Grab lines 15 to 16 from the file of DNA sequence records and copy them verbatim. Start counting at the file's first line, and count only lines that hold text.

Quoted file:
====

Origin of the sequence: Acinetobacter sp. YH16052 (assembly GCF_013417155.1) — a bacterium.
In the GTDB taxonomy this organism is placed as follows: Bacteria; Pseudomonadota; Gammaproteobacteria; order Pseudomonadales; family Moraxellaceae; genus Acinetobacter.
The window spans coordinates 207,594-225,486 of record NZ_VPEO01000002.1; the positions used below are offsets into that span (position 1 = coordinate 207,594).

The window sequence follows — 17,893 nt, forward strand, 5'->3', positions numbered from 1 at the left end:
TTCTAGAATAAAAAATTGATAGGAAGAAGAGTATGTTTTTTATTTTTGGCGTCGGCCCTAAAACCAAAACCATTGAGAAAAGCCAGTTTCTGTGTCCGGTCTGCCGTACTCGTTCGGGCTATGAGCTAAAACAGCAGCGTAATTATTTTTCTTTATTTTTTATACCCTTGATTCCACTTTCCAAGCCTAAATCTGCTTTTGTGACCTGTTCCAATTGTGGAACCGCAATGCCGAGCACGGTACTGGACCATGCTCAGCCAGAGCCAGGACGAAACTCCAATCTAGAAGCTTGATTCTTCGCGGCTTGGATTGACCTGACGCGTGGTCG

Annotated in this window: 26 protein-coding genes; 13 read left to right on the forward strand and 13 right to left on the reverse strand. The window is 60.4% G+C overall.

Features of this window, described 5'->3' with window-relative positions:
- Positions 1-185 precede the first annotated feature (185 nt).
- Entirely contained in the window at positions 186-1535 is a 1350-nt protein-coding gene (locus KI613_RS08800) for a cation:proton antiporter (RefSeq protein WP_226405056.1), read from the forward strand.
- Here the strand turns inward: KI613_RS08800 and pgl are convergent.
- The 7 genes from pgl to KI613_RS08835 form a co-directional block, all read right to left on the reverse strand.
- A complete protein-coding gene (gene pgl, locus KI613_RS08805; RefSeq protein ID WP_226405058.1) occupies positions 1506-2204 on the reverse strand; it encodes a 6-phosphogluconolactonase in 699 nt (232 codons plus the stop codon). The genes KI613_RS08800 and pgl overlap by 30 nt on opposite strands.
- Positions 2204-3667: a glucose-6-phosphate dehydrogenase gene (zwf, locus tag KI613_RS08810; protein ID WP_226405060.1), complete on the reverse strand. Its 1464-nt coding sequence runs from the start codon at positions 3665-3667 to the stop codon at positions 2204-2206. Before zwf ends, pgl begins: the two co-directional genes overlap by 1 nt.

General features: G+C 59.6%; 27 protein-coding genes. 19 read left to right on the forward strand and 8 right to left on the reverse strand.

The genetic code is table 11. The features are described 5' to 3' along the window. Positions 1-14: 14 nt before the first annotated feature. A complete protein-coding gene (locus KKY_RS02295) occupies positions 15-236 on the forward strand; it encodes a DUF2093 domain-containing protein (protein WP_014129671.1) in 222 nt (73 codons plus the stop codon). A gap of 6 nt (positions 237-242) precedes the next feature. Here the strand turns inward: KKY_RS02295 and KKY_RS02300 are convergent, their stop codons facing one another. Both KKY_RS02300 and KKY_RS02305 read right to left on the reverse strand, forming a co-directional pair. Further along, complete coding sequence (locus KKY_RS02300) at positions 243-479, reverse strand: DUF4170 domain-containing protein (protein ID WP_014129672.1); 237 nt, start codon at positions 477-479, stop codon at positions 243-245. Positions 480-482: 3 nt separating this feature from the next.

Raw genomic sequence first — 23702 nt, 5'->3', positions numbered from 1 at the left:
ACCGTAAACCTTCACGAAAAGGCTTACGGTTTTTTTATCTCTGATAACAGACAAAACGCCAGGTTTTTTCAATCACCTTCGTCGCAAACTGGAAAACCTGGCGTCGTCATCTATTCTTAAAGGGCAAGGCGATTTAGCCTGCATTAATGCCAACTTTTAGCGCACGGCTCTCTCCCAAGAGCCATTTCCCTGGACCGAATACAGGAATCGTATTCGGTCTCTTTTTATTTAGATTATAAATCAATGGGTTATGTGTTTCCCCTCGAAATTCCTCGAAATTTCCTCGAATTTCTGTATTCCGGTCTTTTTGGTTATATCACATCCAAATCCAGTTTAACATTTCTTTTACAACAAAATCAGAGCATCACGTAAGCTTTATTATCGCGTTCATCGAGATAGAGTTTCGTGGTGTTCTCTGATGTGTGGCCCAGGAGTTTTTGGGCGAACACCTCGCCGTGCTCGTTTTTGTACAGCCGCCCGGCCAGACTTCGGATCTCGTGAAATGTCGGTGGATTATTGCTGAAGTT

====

The genetic code is table 11. The features are described 5' to 3' along the window. Positions 1-14: 14 nt before the first annotated feature. A complete protein-coding gene (locus KKY_RS02295) occupies positions 15-236 on the forward strand; it encodes a DUF2093 domain-containing protein (protein WP_014129671.1) in 222 nt (73 codons plus the stop codon). A gap of 6 nt (positions 237-242) precedes the next feature. Here the strand turns inward: KKY_RS02295 and KKY_RS02300 are convergent, their stop codons facing one another. Both KKY_RS02300 and KKY_RS02305 read right to left on the reverse strand, forming a co-directional pair. Further along, complete coding sequence (locus KKY_RS02300) at positions 243-479, reverse strand: DUF4170 domain-containing protein (protein ID WP_014129672.1); 237 nt, start codon at positions 477-479, stop codon at positions 243-245. Positions 480-482: 3 nt separating this feature from the next.

Raw genomic sequence first — 23702 nt, 5'->3', positions numbered from 1 at the left: